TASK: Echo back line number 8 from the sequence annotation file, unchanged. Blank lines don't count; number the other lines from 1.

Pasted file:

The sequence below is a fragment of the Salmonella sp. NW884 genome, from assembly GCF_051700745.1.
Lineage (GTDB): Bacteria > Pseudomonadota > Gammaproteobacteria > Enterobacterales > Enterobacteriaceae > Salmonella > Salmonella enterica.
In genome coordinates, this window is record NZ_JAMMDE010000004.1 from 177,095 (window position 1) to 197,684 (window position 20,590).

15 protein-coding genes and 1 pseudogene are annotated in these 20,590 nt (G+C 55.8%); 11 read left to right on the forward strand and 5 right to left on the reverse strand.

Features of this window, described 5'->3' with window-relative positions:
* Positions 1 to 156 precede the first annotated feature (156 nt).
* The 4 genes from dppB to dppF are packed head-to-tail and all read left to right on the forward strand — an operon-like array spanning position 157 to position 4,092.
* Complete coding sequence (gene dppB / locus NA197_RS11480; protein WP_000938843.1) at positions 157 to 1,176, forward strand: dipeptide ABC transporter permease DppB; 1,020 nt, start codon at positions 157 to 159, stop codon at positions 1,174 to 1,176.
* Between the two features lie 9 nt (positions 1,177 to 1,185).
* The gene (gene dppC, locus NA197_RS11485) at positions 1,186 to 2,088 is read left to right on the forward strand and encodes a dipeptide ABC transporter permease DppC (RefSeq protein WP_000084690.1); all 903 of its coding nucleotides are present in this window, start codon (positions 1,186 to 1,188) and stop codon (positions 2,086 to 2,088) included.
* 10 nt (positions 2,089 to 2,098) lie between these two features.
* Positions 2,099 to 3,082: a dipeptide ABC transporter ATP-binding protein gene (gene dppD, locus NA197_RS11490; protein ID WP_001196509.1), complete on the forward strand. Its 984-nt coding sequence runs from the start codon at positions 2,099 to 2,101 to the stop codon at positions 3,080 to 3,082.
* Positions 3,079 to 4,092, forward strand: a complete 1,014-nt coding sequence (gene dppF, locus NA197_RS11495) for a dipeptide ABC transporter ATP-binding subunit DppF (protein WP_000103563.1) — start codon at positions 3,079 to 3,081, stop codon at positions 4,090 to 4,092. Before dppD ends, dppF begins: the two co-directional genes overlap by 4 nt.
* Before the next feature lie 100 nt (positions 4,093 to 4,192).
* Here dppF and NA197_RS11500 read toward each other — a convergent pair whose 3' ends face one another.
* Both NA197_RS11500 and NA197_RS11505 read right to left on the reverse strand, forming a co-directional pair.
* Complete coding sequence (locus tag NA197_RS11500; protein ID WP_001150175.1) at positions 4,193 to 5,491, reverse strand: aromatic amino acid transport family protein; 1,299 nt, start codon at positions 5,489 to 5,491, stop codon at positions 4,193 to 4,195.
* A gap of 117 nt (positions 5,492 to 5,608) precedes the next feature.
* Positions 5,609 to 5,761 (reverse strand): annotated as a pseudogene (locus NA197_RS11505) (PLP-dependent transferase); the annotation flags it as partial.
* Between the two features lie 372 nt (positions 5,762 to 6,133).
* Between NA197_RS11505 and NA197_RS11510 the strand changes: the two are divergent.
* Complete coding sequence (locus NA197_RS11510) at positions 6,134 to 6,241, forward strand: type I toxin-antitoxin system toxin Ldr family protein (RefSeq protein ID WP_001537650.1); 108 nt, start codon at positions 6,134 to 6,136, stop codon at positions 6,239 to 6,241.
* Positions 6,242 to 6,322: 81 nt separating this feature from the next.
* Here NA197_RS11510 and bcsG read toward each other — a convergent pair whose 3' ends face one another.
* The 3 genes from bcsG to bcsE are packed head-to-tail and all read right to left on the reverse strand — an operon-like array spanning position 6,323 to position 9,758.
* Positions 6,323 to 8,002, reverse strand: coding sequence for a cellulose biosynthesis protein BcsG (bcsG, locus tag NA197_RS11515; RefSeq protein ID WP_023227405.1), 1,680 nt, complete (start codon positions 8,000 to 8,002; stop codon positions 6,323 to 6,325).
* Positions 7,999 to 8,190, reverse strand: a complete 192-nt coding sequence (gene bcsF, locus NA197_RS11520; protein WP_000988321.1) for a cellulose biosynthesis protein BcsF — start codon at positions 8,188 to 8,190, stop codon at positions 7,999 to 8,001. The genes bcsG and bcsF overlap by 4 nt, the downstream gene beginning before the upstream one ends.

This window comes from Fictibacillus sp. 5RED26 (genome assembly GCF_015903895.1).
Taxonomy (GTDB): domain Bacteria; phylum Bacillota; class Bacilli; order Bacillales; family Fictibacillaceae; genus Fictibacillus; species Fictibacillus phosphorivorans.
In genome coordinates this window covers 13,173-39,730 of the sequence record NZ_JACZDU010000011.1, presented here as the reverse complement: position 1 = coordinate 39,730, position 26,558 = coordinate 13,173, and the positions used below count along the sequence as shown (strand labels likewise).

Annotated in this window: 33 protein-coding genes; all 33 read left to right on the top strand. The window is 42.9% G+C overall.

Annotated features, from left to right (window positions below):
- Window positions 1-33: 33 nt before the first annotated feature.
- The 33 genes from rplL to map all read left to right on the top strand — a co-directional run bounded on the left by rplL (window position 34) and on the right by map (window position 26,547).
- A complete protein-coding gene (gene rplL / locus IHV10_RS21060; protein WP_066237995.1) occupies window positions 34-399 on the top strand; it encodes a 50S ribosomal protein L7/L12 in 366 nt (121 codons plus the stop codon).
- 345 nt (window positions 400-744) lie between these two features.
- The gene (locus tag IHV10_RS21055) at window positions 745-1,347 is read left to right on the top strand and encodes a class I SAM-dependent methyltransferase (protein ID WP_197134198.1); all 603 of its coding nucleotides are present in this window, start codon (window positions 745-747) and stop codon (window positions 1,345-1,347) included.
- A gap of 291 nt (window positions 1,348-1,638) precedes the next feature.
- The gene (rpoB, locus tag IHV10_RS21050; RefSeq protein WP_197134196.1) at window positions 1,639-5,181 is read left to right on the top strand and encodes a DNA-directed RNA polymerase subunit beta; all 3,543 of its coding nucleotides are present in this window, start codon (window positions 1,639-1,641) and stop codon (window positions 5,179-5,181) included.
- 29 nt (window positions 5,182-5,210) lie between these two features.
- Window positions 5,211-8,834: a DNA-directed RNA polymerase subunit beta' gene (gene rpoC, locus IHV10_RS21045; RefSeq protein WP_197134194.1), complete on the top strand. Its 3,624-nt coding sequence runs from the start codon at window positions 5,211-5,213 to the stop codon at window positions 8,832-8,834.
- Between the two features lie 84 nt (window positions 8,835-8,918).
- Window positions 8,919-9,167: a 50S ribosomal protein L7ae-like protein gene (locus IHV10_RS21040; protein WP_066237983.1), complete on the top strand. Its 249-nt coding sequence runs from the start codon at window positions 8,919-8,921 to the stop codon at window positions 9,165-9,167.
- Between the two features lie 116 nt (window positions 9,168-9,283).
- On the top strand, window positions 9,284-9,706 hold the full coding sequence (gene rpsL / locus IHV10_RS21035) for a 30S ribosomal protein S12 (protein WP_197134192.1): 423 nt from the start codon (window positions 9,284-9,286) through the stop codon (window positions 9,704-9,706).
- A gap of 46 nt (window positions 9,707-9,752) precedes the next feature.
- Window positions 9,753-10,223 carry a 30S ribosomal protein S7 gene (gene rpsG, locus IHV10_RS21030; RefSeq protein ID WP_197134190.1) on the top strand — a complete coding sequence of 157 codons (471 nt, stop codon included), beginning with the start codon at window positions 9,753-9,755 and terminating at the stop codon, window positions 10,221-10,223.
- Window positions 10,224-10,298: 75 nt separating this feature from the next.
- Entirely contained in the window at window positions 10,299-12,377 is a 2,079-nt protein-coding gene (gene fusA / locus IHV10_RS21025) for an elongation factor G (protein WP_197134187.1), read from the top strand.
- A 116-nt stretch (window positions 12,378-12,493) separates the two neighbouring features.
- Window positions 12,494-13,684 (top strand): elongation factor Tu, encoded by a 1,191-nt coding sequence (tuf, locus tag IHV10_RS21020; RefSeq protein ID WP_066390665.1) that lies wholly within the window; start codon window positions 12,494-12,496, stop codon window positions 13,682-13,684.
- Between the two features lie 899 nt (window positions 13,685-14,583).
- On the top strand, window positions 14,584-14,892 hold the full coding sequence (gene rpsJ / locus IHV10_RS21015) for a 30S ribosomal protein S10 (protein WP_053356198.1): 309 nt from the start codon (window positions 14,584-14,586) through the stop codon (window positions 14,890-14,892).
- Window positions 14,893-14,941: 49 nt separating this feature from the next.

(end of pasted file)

* Complete coding sequence (gene dppB / locus NA197_RS11480; protein WP_000938843.1) at positions 157 to 1,176, forward strand: dipeptide ABC transporter permease DppB; 1,020 nt, start codon at positions 157 to 159, stop codon at positions 1,174 to 1,176.